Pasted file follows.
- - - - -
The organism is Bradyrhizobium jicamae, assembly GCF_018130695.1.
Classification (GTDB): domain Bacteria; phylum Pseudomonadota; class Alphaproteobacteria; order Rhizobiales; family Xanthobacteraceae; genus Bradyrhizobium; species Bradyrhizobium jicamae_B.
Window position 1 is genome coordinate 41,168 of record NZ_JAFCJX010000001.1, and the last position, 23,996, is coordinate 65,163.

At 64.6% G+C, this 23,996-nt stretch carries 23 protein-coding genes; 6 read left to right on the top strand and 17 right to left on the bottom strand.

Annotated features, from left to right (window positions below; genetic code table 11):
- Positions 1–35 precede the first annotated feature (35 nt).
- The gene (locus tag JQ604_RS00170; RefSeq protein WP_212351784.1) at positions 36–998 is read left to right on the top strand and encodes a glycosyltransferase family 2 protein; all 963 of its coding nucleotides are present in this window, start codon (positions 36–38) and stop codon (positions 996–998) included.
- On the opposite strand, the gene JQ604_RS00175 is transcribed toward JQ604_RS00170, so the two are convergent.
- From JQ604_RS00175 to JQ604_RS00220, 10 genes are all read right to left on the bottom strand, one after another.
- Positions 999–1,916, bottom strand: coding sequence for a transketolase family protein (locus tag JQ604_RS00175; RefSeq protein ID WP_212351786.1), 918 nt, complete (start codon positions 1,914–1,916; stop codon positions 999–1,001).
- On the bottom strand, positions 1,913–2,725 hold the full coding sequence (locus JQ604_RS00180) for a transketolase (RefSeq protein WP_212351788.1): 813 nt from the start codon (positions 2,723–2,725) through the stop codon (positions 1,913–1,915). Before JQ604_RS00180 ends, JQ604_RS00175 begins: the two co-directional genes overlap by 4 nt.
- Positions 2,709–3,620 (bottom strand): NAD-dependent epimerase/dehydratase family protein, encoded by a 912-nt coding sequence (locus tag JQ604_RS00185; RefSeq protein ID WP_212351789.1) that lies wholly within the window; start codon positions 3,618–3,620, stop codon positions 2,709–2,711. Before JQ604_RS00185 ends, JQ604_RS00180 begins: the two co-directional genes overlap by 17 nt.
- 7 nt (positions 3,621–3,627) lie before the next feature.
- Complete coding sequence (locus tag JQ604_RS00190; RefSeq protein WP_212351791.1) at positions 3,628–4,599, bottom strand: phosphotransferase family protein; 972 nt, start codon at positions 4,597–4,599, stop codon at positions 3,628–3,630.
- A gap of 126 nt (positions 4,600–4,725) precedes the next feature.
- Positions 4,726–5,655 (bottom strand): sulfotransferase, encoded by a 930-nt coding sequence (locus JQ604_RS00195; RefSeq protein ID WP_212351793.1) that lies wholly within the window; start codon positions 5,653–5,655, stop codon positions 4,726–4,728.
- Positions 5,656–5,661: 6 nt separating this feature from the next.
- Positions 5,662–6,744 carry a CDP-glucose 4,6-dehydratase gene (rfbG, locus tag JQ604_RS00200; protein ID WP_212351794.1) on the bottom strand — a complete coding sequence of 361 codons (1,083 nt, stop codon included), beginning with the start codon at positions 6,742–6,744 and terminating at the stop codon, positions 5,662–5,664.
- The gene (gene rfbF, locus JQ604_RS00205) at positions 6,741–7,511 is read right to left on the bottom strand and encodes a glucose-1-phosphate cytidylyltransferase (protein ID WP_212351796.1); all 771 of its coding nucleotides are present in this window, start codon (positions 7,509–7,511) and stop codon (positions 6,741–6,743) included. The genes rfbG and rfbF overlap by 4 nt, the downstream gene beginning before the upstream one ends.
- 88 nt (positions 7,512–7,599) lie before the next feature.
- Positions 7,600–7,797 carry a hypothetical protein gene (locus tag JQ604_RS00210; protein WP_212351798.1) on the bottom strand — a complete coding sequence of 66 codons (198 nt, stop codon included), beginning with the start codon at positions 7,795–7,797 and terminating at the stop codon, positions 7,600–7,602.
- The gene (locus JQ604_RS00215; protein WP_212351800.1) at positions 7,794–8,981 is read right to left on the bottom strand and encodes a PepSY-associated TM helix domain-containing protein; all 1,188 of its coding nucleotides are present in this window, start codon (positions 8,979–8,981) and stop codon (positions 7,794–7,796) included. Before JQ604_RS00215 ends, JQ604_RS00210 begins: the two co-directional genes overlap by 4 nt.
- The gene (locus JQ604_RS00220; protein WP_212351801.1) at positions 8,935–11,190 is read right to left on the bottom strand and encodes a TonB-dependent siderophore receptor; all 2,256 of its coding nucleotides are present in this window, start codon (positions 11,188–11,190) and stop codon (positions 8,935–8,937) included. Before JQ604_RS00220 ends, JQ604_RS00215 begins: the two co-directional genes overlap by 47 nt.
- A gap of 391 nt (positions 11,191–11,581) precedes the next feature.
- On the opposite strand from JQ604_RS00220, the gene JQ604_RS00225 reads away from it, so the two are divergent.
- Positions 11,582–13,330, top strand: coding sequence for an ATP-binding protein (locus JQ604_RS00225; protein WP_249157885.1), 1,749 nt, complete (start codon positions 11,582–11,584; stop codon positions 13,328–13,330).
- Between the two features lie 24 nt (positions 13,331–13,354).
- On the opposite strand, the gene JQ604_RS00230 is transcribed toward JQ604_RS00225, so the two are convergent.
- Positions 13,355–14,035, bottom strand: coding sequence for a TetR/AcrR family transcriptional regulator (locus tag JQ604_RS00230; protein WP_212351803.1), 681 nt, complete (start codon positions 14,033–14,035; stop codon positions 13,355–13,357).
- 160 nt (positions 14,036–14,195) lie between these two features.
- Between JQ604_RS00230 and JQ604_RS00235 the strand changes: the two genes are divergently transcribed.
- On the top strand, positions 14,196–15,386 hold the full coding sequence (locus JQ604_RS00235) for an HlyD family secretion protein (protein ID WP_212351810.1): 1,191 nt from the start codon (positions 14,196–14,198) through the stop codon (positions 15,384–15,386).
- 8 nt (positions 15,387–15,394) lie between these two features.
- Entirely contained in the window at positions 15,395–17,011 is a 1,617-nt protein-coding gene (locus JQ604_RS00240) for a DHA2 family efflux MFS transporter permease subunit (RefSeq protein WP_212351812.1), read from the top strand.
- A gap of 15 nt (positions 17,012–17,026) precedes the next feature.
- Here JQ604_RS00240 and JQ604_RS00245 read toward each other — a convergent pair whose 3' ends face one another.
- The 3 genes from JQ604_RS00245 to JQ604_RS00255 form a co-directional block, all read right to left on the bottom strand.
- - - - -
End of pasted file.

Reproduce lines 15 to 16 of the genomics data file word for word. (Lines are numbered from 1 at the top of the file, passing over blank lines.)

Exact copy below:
- A gap of 126 nt (positions 4,600–4,725) precedes the next feature.
- Positions 4,726–5,655 (bottom strand): sulfotransferase, encoded by a 930-nt coding sequence (locus JQ604_RS00195; RefSeq protein ID WP_212351793.1) that lies wholly within the window; start codon positions 5,653–5,655, stop codon positions 4,726–4,728.